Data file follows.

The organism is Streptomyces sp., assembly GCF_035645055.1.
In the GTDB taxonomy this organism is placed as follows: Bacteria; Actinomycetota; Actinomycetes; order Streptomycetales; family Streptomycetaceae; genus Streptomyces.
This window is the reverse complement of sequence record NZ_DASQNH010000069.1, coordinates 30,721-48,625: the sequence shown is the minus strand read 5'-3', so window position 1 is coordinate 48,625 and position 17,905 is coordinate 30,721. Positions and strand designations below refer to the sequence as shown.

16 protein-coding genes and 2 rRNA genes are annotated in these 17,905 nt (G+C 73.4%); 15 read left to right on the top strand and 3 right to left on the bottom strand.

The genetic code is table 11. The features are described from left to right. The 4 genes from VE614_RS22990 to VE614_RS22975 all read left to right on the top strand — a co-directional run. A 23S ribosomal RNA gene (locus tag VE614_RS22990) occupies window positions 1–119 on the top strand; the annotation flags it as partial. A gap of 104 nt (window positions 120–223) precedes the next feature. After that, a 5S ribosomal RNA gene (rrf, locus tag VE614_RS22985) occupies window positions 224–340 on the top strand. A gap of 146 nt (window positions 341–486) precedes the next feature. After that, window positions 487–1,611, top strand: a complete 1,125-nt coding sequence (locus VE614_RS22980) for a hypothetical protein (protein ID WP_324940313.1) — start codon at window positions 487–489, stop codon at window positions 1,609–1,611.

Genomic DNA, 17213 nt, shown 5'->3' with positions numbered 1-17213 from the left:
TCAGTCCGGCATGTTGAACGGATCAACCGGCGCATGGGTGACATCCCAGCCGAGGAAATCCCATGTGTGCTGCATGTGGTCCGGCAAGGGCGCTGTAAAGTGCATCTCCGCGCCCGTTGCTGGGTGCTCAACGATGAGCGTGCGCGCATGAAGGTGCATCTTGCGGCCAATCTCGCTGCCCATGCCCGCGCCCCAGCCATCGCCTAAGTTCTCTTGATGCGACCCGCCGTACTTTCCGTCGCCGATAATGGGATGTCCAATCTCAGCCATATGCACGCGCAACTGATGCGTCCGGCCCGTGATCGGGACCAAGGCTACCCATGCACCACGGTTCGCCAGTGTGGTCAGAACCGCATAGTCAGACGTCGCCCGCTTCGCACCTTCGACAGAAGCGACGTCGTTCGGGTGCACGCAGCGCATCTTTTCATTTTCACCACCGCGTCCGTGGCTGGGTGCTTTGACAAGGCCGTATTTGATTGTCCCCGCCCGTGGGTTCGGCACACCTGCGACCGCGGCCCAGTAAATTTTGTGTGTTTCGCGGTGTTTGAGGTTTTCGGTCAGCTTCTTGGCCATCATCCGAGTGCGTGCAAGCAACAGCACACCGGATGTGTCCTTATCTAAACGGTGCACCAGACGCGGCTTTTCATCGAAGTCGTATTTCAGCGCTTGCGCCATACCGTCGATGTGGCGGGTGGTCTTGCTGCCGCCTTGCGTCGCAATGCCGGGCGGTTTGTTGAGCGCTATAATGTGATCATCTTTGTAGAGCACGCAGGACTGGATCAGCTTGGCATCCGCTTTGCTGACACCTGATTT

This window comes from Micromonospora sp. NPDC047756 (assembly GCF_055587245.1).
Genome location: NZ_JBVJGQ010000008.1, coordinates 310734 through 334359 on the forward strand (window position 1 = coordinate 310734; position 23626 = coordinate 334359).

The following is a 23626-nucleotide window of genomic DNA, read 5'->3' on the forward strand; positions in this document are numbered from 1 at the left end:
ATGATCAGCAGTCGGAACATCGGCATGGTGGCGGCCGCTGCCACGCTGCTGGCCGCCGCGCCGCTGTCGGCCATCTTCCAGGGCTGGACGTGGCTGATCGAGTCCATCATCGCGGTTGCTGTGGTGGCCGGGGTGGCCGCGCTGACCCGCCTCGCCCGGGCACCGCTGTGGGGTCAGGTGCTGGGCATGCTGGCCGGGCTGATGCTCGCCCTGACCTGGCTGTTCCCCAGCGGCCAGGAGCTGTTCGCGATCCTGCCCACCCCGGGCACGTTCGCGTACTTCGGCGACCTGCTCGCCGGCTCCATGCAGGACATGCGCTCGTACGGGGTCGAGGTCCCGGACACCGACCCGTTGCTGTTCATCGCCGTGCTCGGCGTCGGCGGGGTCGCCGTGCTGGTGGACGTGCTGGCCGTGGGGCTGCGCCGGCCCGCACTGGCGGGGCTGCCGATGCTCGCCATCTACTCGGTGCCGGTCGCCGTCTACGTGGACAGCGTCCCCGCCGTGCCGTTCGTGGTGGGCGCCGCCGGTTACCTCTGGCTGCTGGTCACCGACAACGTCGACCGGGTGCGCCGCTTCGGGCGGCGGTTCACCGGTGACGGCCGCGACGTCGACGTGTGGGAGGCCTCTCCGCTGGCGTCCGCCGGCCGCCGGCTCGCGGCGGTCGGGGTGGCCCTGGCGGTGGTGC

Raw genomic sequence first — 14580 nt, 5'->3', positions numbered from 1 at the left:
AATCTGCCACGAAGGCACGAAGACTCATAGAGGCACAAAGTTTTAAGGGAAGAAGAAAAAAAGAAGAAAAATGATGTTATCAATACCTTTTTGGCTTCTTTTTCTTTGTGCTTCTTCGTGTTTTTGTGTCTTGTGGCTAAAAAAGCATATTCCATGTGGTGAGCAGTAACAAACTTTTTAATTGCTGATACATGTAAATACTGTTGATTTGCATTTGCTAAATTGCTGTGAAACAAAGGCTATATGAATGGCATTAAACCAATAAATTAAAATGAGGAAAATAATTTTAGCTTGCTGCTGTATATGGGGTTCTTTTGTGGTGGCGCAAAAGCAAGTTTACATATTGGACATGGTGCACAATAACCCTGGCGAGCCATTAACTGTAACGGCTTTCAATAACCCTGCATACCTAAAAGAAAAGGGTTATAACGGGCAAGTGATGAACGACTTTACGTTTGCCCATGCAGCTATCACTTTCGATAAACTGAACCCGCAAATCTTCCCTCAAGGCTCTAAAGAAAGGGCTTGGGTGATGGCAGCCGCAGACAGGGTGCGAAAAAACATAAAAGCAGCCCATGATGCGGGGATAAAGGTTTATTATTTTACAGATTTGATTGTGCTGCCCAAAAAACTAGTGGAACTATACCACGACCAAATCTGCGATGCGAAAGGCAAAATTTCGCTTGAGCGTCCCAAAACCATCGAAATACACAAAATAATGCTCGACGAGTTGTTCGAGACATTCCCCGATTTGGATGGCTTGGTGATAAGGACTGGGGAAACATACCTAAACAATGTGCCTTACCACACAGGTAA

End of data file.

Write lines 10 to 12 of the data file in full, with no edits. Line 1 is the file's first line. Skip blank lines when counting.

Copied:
The following is a 23626-nucleotide window of genomic DNA, read 5'->3' on the forward strand; positions in this document are numbered from 1 at the left end:
ATGATCAGCAGTCGGAACATCGGCATGGTGGCGGCCGCTGCCACGCTGCTGGCCGCCGCGCCGCTGTCGGCCATCTTCCAGGGCTGGACGTGGCTGATCGAGTCCATCATCGCGGTTGCTGTGGTGGCCGGGGTGGCCGCGCTGACCCGCCTCGCCCGGGCACCGCTGTGGGGTCAGGTGCTGGGCATGCTGGCCGGGCTGATGCTCGCCCTGACCTGGCTGTTCCCCAGCGGCCAGGAGCTGTTCGCGATCCTGCCCACCCCGGGCACGTTCGCGTACTTCGGCGACCTGCTCGCCGGCTCCATGCAGGACATGCGCTCGTACGGGGTCGAGGTCCCGGACACCGACCCGTTGCTGTTCATCGCCGTGCTCGGCGTCGGCGGGGTCGCCGTGCTGGTGGACGTGCTGGCCGTGGGGCTGCGCCGGCCCGCACTGGCGGGGCTGCCGATGCTCGCCATCTACTCGGTGCCGGTCGCCGTCTACGTGGACAGCGTCCCCGCCGTGCCGTTCGTGGTGGGCGCCGCCGGTTACCTCTGGCTGCTGGTCACCGACAACGTCGACCGGGTGCGCCGCTTCGGGCGGCGGTTCACCGGTGACGGCCGCGACGTCGACGTGTGGGAGGCCTCTCCGCTGGCGTCCGCCGGCCGCCGGCTCGCGGCGGTCGGGGTGGCCCTGGCGGTGGTGC

Raw genomic sequence first — 14580 nt, 5'->3', positions numbered from 1 at the left: